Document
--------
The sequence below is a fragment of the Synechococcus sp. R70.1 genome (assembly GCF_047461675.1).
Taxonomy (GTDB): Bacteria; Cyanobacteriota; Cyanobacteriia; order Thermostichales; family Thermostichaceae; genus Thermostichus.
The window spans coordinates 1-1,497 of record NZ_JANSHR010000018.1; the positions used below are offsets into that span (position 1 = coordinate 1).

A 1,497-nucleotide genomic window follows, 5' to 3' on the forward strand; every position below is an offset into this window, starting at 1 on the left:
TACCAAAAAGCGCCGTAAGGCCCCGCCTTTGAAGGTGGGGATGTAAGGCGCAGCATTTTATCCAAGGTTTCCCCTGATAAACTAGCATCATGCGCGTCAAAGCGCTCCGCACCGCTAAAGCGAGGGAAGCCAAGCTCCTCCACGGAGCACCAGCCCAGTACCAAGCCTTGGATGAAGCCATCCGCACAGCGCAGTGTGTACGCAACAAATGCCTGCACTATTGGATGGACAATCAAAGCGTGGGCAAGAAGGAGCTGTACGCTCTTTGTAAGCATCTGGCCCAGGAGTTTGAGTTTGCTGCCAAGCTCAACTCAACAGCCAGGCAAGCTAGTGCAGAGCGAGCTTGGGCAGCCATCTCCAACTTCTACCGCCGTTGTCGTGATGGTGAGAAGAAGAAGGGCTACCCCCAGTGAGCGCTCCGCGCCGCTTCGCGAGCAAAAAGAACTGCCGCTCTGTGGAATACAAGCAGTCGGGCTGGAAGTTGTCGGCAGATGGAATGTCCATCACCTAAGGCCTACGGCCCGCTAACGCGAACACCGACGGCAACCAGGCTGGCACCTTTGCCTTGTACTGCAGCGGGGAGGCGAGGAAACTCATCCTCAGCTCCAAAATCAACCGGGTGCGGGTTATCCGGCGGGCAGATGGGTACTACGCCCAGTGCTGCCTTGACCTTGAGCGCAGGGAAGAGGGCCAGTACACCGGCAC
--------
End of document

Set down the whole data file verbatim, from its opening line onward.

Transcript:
The sequence below is a fragment of the Synechococcus sp. R70.1 genome (assembly GCF_047461675.1).
Taxonomy (GTDB): Bacteria; Cyanobacteriota; Cyanobacteriia; order Thermostichales; family Thermostichaceae; genus Thermostichus.
The window spans coordinates 1-1,497 of record NZ_JANSHR010000018.1; the positions used below are offsets into that span (position 1 = coordinate 1).

A 1,497-nucleotide genomic window follows, 5' to 3' on the forward strand; every position below is an offset into this window, starting at 1 on the left:
TACCAAAAAGCGCCGTAAGGCCCCGCCTTTGAAGGTGGGGATGTAAGGCGCAGCATTTTATCCAAGGTTTCCCCTGATAAACTAGCATCATGCGCGTCAAAGCGCTCCGCACCGCTAAAGCGAGGGAAGCCAAGCTCCTCCACGGAGCACCAGCCCAGTACCAAGCCTTGGATGAAGCCATCCGCACAGCGCAGTGTGTACGCAACAAATGCCTGCACTATTGGATGGACAATCAAAGCGTGGGCAAGAAGGAGCTGTACGCTCTTTGTAAGCATCTGGCCCAGGAGTTTGAGTTTGCTGCCAAGCTCAACTCAACAGCCAGGCAAGCTAGTGCAGAGCGAGCTTGGGCAGCCATCTCCAACTTCTACCGCCGTTGTCGTGATGGTGAGAAGAAGAAGGGCTACCCCCAGTGAGCGCTCCGCGCCGCTTCGCGAGCAAAAAGAACTGCCGCTCTGTGGAATACAAGCAGTCGGGCTGGAAGTTGTCGGCAGATGGAATGTCCATCACCTAAGGCCTACGGCCCGCTAACGCGAACACCGACGGCAACCAGGCTGGCACCTTTGCCTTGTACTGCAGCGGGGAGGCGAGGAAACTCATCCTCAGCTCCAAAATCAACCGGGTGCGGGTTATCCGGCGGGCAGATGGGTACTACGCCCAGTGCTGCCTTGACCTTGAGCGCAGGGAAGAGGGCCAGTACACCGGCAC